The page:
New Protected Lanes
DOT is adding new protected bike lanes to several locations around the City this year, and extending the 8th Avenue bike lane.
In the past few years, the lanes have improved safety and reduced sidewalk cycling. Since the lanes were installed on 9th Avenue in Manhattan, injuries to all street users have dropped 56% and sidewalk cycling is down 84%. On Grand Street, also in Manhattan, injuries are down 31% and sidewalk cycling is down 84%.
In Brooklyn, a bi-directional, parking protected lane on Prospect Park West creates a direct and safer route for cyclists from south of Prospect Park (who have long used the same route, while either going against traffic or on the sidewalk). The project was conceived at the community���s request to calm traffic and was designed with their concerns in mind. Warning signs encourage people exiting the park to look for cyclists in both directions and cyclists have flashing yellow signals reminding them to yield to pedestrians at crossings. The bones of the lane have already been installed; the work should be complete by the end of July, weather permitting.
Nearly 2 miles of new protected bike path being installed on Prospect Park West.
Later this summer, DOT will install a new parking protected bike lane on Columbus Avenue on Manhattan���s Upper West side from West 96th to West 77th Streets. There are currently no southbound bicycle facilities on the Upper West Side (unless you detour west to the Hudson River Greenway). The width of Columbus Avenue presented an opportunity for DOT to install the lane without removing a travel lane and simultaneously make safety improvements to calm traffic and decrease pedestrian crossing distances at intersections.
Work has already begun on the First and Second Avenue Bus Rapid Transit project, which includes a parking protected bike path between East 14th Street and Houston Street. By the fall, new lanes will be installed on First Avenue in Manhattan from Houston to 34th Street, and on 2nd Avenue from 34th to 23rd Streets and 14th Street to Houston. DOT will also upgrade the 1st Avenue lane from 72nd to 125th Street, installing a painted buffer between motorists and cyclists. DOT hopes to extend these facilities in future years.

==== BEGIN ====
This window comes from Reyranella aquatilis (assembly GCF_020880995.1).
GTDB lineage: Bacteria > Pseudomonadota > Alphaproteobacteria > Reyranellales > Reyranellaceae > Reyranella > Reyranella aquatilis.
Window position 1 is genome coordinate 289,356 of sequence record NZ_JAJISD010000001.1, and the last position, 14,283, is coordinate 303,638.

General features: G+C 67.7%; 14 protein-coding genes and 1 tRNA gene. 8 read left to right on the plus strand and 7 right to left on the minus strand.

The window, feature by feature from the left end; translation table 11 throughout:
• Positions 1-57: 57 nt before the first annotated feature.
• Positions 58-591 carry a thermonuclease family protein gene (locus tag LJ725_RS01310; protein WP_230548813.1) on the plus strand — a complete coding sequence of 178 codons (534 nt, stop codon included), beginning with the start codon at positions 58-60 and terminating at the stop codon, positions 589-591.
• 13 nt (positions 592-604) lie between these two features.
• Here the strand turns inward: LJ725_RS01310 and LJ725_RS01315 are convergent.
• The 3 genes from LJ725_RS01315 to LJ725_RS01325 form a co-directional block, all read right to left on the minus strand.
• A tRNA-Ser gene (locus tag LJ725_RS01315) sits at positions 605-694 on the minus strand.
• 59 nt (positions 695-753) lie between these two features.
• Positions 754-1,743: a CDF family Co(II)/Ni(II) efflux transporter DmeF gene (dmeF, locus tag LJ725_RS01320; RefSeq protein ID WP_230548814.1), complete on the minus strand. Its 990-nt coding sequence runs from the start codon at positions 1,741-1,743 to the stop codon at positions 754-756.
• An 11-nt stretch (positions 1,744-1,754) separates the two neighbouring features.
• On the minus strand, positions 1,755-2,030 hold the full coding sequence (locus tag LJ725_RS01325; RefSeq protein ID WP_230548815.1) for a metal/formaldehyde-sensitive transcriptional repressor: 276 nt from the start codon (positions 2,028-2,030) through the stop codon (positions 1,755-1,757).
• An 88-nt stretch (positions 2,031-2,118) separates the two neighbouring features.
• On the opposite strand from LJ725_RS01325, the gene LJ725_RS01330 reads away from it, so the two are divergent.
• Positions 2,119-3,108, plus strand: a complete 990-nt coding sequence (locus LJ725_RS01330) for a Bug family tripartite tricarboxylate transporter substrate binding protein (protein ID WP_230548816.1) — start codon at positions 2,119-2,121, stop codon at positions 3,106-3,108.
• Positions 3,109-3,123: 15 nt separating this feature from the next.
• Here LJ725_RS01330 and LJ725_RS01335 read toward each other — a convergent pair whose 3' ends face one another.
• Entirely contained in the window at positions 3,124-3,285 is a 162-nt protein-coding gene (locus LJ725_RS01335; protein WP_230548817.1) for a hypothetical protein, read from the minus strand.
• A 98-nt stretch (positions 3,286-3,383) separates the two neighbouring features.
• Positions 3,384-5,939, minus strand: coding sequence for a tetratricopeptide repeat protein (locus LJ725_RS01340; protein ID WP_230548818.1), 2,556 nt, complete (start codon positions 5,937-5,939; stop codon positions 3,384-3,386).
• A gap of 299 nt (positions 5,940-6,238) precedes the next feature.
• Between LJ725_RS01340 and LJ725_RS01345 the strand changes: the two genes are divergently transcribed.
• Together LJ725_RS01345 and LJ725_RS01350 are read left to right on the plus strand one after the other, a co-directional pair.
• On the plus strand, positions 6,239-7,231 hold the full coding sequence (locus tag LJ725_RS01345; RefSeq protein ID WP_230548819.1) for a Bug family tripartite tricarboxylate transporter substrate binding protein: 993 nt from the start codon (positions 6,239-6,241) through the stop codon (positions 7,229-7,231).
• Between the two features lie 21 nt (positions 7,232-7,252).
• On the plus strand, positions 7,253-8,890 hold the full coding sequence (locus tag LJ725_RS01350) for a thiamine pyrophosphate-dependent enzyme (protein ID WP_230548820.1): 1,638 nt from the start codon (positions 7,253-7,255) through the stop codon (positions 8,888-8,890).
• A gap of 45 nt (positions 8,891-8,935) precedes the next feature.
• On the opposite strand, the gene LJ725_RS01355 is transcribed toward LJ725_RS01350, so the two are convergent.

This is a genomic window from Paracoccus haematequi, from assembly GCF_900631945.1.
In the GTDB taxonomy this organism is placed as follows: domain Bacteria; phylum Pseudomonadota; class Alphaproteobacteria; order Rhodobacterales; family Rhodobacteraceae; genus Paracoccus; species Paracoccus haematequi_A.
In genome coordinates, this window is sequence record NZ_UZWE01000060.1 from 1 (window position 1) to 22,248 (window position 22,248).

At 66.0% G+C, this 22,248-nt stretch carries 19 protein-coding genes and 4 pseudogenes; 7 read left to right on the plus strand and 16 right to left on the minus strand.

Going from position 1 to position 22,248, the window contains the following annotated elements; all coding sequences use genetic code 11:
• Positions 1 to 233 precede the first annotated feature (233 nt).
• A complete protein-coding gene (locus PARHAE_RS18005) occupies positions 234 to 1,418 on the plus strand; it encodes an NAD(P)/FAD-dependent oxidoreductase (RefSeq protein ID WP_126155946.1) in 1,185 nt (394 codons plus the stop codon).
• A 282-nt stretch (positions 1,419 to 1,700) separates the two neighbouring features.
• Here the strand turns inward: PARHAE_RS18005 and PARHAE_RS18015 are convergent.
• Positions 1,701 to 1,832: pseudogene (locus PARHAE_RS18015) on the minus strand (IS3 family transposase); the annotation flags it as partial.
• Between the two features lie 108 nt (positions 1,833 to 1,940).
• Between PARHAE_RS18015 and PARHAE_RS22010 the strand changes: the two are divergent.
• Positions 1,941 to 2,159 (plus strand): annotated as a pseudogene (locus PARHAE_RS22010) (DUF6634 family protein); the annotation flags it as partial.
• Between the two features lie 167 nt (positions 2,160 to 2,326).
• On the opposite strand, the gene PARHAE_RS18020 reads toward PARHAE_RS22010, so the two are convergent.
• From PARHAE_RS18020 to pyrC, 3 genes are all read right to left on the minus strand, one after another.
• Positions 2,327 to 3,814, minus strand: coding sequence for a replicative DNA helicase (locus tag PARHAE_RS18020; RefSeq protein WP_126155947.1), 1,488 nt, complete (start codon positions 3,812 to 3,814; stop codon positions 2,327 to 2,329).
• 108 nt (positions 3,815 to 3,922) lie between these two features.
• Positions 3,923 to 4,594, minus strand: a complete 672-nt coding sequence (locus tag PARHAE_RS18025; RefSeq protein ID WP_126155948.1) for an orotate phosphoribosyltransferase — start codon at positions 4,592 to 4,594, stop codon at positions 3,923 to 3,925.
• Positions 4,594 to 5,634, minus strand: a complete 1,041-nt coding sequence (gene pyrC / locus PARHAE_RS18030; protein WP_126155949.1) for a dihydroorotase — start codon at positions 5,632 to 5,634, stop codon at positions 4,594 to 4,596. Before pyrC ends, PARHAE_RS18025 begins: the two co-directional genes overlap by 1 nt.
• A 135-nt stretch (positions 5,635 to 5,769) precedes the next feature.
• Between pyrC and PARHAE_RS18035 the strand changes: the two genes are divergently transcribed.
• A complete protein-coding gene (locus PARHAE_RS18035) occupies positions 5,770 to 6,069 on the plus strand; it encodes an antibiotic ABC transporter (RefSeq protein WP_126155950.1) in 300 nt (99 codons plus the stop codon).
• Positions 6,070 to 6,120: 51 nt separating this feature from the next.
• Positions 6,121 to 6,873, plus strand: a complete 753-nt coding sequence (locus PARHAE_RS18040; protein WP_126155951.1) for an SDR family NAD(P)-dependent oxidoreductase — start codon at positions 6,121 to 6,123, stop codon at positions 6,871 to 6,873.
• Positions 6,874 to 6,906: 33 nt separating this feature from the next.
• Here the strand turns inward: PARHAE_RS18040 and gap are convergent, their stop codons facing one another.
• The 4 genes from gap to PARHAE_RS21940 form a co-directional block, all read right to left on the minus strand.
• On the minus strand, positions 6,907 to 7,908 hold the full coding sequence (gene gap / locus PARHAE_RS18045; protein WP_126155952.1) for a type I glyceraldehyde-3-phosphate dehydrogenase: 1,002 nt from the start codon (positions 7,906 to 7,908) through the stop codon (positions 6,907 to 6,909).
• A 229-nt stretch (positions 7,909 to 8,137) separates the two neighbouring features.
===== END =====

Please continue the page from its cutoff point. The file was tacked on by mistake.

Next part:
Find out more about the other new bike routes DOT is installing this summer.
Be a basket case. A bike basket is a back-saver and can help transform your trip. They free you to use your bike for quick errands to the grocery store, let you carry your work gear to and fro, or tote a picnic to the park.
Better Route to and from the East River Bridges
The blue lines show new, safer bike routes to and from the Williamsburg Bridge.
There���s now a safer way to get to and from the Williamsburg Bridge in Manhattan. Though Delancey is direct, we suggest a slightly more scenic and much saner route to and from the bridge. If you���re north of the bridge, you can ride in comfort on a 6-foot wide, green painted curbside lane. Towards the bridge, take Stanton Street to Suffolk Street. Away from the bridge, take Clinton Street north to Rivington Street. South of the bridge, the Grand Street bike lane will lead you to Clinton Street, which takes you right to the entrance of the bridge.
Brooklyn-based riders heading towards the Brooklyn and Manhattan Bridges now have new lanes on Smith and Hoyt Streets that connect the bridges through downtown Brooklyn, Boerum Hill and Carroll Gardens.
Get Your 2010 NYC Cycling Map
Get your copy of the Departments of Transportation, City Planning and Parks' NYC Cycling Map while supplies last. It includes bike lanes, routes, greenways, parks, bike shops and subway stations in all five boroughs, as well as safety information and tips. The map also shows bike rental locations. Download a copy online, pick up one at a local bike shop or call 311 to get one FREE.
Don���t know a bike box from a bread box? Wondering why some bike lanes are turning green? Find out all about DOT���s new bicycle facility designs and how to use them to increase your safety on the streets with Bike Smart: The Official Guide to Cycling in NYC.